R.H. STODDARD once said that Octave Thanet was the best writer of short stories in America. In fact, he went further, we believe, and said that he enjoyed her work more than that of any other writer of the day. That was in 1888. Without discussing the value of the opinion, we may say that the fair Westerner is writing as vigorously and as picturesquely as ever ; and right here we shall take the liberty of anticipating a very natural question by reprinting some remarks she made a few years ago :
“How did I come to take the nom de plume of Octave Thanet? Well, really, that was an accident. I was a little wary of having my identity known in the first place, and made up my mind to write under a fictitious name. Octave was the name of a school friend of mine. It is both French and Scotch. I thought if I could find another name to go with it that was both Scotch and French I would adopt that. I was riding on a train one time when we stopped at a way station, and on a siding near where I sat was a freight car painted red. On the side was chalked the word ” Thanet.” What it meant or how it got there I have not the slightest idea, but I decided then and there to adopt it. Lots of people still think that Octave Thanet is a man, and I frequently get letters like this : ‘ My dear Mr. Thanet : I have read your works and I am sure you are a manly man.’ They usually contain a request for a small loan, to be repaid in the near future.”
There is an unmistakable masculine tinge in her style sometimes, and her interests are half masculine. Her interest in the subject of the relations between capital and labor, for instance, is deeper than that of probably any other woman in the land, just as her knowledge of the subject is more extensive. Six years ago, besides she took an active interest in the Flagler case in Washington, and this year she displayed similar activity at Pittsfield, Mass., in connection with the Fosburgh case. It was she, indeed, who advanced the interesting theory that it may not have been thieves that entered the Fosburgh house. ” Has it occurred to any-one,” she asked, “that at the very time the Fosburgh firm were in the midst of a very serious difficulty with a labor union ? ” And then she added what, coming from not merely a student of industrial matters but from an outspoken friend of the American workingman, seems startling : ” It is a characteristic of labor unions to regard a strike as war, and, you know, all is fair in war. Such men are as honest in their conception of right as we are, but they would think it as much a plan of campaign to ‘ do up’ the chief enemy as General Funston did in the capture of Aguinaldo. Men in such a cause would be just the kind to scorn to lay hands on valuables. They are not thieves. But they are as clannish as were the Irish at the time of the Phoenix Park murders, and would never betray their own.”
But more of her sociology, later. Let us turn to her life.
Her name is Alice French, and she was born in Andover, Mass., on March 19, 1850. Her father, George Henry French, was at one time in the bank business with Austin Corbin, and thirty years ago he was the president of the Davenport and St. Paul Railroad. That was some ten years after his change of residence from Andover to Davenport, Iowa. At Davenport he established an iron factory, which business, we understand, is still conducted by his sons. The Frenches, by the way, are of Irish descent. The American branch of the stock was founded by Sir William French, who emigrated to Massachusetts in the seventeenth century. One of his descendants took a prominent part in the Revolutionary War, “The Fighting Parson of Andover ” they called him. Governor Marcus Morton was the father of Miss French’s mother, and Chief Justice Morton was Mrs. French’s brother. On this side the author is descended from the Mayflower immigrants. One of these pioneers married Governor Bradford’s sister.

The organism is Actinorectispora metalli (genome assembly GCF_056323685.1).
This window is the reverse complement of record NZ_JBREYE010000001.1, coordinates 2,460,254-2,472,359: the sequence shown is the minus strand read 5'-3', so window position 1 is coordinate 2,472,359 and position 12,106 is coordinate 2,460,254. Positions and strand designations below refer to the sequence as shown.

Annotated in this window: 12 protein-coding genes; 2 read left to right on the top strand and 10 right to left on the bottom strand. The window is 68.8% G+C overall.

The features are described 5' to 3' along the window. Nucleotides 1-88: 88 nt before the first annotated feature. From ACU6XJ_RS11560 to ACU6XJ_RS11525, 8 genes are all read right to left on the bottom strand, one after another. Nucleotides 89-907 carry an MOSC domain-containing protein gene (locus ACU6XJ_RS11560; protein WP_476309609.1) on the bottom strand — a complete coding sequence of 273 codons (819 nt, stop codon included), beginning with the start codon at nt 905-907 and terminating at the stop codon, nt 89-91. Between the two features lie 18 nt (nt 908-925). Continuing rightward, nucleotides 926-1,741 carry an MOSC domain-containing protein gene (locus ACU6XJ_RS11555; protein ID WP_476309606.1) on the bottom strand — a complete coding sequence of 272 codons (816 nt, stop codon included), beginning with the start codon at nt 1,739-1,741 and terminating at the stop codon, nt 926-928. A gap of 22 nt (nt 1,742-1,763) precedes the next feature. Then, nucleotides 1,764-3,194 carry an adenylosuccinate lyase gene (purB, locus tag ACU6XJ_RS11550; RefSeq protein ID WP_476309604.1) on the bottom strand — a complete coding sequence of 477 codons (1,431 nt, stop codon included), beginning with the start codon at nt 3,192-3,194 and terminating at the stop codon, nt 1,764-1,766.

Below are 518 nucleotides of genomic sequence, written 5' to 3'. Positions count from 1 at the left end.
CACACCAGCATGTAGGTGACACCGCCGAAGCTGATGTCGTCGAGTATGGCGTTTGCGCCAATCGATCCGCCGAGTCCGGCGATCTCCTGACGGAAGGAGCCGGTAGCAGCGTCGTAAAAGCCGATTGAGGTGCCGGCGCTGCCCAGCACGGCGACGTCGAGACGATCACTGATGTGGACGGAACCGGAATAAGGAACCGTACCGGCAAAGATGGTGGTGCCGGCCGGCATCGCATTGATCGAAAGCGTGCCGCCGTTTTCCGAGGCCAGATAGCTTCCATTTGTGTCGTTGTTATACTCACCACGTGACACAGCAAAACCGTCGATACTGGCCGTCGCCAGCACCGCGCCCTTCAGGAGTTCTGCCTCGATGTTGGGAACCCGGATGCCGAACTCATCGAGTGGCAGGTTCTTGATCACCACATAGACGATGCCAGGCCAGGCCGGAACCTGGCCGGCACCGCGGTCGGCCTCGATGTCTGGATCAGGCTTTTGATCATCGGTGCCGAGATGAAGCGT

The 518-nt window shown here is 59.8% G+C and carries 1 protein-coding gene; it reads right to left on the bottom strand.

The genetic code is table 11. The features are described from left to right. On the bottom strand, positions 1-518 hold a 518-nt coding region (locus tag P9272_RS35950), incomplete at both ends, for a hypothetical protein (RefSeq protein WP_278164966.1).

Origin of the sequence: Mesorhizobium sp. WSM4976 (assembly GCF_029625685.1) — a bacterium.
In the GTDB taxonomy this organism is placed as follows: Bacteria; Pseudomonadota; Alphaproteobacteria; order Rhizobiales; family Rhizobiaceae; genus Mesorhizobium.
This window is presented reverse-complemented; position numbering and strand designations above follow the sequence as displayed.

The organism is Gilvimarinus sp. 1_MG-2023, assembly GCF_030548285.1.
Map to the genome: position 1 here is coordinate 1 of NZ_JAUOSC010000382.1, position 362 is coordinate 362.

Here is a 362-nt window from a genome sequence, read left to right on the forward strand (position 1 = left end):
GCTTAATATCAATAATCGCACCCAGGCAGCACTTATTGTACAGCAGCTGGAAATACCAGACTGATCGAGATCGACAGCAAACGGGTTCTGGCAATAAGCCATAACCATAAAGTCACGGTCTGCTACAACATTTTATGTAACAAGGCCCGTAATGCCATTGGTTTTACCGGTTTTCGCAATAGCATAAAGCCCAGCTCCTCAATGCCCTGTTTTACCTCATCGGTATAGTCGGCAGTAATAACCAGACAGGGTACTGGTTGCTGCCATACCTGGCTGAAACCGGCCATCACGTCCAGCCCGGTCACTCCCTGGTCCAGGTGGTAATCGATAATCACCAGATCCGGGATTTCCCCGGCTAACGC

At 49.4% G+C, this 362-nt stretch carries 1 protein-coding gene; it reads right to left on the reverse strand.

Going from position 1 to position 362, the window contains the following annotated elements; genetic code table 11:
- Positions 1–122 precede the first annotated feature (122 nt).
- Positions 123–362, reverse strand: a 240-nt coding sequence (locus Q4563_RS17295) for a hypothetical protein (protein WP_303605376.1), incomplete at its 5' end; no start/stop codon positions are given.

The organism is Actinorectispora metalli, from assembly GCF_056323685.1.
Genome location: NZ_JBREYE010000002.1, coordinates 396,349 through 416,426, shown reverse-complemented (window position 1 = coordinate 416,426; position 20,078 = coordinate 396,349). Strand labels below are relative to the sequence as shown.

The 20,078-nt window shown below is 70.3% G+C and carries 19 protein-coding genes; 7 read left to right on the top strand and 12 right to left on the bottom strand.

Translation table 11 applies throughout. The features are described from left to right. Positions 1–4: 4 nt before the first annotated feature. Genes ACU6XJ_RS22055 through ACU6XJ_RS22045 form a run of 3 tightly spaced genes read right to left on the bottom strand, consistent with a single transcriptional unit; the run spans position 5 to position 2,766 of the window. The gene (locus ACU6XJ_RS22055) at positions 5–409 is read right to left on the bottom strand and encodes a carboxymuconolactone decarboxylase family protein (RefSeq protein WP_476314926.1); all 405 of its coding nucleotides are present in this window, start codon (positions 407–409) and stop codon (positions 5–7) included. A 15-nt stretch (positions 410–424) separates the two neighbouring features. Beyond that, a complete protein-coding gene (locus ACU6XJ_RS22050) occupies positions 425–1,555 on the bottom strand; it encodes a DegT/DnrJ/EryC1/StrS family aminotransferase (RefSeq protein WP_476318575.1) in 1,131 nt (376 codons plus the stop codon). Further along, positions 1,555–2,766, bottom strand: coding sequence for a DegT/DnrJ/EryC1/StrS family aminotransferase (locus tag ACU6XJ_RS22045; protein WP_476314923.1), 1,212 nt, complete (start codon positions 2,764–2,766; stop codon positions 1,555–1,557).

Miss French was educated at Abbot Academy and at Vassar. Her taste for the pen came as early as that of most other girls for the needle. “I began writing, like many another, at an early age,” she informed an interviewer in Washington six years ago, “and when I was at boarding-school I surreptitiously sent off a number of literary efforts to the magazines, all of which were returned with thanks. No, not all of them, for, through some accident, one was printed in Godey’s Magazine, and I was given a six months’ subscription in payment. I have never in after years received a check which gave me as much pleasure. My earlier efforts were devoted for the most part to very heavy essays on questions of sociology. I was a great student of history and political economy, but for three years I made no addition to my literary work. I read everything that I thought would improve my style, saw every-thing I could that I thought would increase my powers of observation, and literally worked hard at my preparation for a literary career. I wrote two very heavy essays on the subject of pauperism, and ifIhad my own way to-day I would rather write history than fiction. Yet I suppose that fiction is the history of every-day life, and may be made just as true a picture of our day and generation as a more laborious and ambitious effort.
” I sent one story at a time to the Century, and the editor suggested that I would be wise to confine myself to short stories. I cannot say that I wanted to altogether, but I realized that I might make from one hundred dollars to three hundred dollars a year writing on social and economic questions, and as I enjoy spending rather more money than I receive as dividends from an iron mill, I decided to take his ad-vice. Since then I have met with some degree of favor and success. All my stories that I have written since that three years of rest have been printed somewhere,
though not always where they were first sent. I have had stories that I sent to the leading magazines end up in a western weekly paper, and received three dollars and a half, when I had counted on fifty dollars.”